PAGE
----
One-time passwords are unique numeric codes that can be sent to the user’s phone number or email account. They can only be known by the server and the users that get the code, which makes them a reliable and popular verification system. They can be used in a variety of cases: to authenticate online identities, or to add extra layers of security, among others.
If you want to make sure your users are verified, you can use one-time codes to know certainly that the email account or phone number belongs to them. Another useful use case for one-time passwords in subscription ecommerces is sending them to the user when they want to receive a coupon or a discount, as you can see in the image above.
When it comes to subscription ecommerces, it is important to be able to show different pricing options, according to the user’s preferences. In order to do so, you will need a form editor with a dynamic pricing feature, as well as the possibility to execute recurrent payments.
An easy-to-use pricing feature enables quick edition of the form. This way, you can easily apply one-off or recurrent payments, apply dynamic pricing and much more.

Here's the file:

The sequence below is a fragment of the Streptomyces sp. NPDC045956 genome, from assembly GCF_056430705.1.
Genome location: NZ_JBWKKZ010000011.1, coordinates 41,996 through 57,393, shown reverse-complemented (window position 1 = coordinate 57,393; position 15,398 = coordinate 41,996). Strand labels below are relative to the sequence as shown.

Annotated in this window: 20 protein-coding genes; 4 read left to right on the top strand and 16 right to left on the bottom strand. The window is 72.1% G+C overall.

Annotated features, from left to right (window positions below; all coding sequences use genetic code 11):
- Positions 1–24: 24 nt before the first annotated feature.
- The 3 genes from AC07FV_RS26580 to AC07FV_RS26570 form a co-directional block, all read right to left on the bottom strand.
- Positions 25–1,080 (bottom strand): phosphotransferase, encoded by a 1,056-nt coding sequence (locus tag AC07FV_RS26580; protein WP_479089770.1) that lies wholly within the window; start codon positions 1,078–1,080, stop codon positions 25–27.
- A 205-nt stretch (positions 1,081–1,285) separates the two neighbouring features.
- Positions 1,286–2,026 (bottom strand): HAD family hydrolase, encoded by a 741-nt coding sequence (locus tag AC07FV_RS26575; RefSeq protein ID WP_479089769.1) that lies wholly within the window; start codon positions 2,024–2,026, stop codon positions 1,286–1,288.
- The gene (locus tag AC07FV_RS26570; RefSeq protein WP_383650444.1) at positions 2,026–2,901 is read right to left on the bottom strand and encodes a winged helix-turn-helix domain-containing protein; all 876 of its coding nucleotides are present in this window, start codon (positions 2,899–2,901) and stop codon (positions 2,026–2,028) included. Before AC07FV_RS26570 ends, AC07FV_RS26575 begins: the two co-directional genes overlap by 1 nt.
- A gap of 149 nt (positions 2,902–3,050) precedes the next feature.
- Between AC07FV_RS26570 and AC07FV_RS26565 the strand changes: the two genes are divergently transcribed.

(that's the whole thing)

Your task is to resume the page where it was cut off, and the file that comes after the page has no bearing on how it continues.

Depending on the type of subscription, your ecommerce may need to display different subscription options according to the length of the subscription, the quantity of products, or the quality of them. In the example below, you can see Birchbox subscription options, based on the length of the subscription type. Choosing one leads directly to the checkout form, where the pricing option is applied.
If your business offers different products, subscription models, or even have both B2B and B2C users, it is likely that you need to implement different form options as well. Creating dynamic behavior with conditional form helps you build different form paths, so your users fill the right questions according to the subscription model they chose.
Create dynamic paths, linked to the form’s input, and display personalized forms according to the user’s buying preferences.
Dog meal plans are a common product in subscription-oriented ecommerces. In this example taken out from Frankie the King, users are asked how many dogs they have in the first step of the form. This way, this first question determines the path the form will take — the user only has to fill in the profiling of the number of dogs they chose.
Adding understandable and noticeable terms and conditions is a mandatory requirement in every online site, and ecommerces are no exception. Plus, data treatment may have different characteristics, and you probably need to set different options for your form fields.
Personalizing each field’s settings in an easy way is the solution. Opt for an easy escallable system that helps you customize the data treatment of the input of each field. This way, you can gather the data you need and mask the sensitive one so your user’s privacy is protected at all times.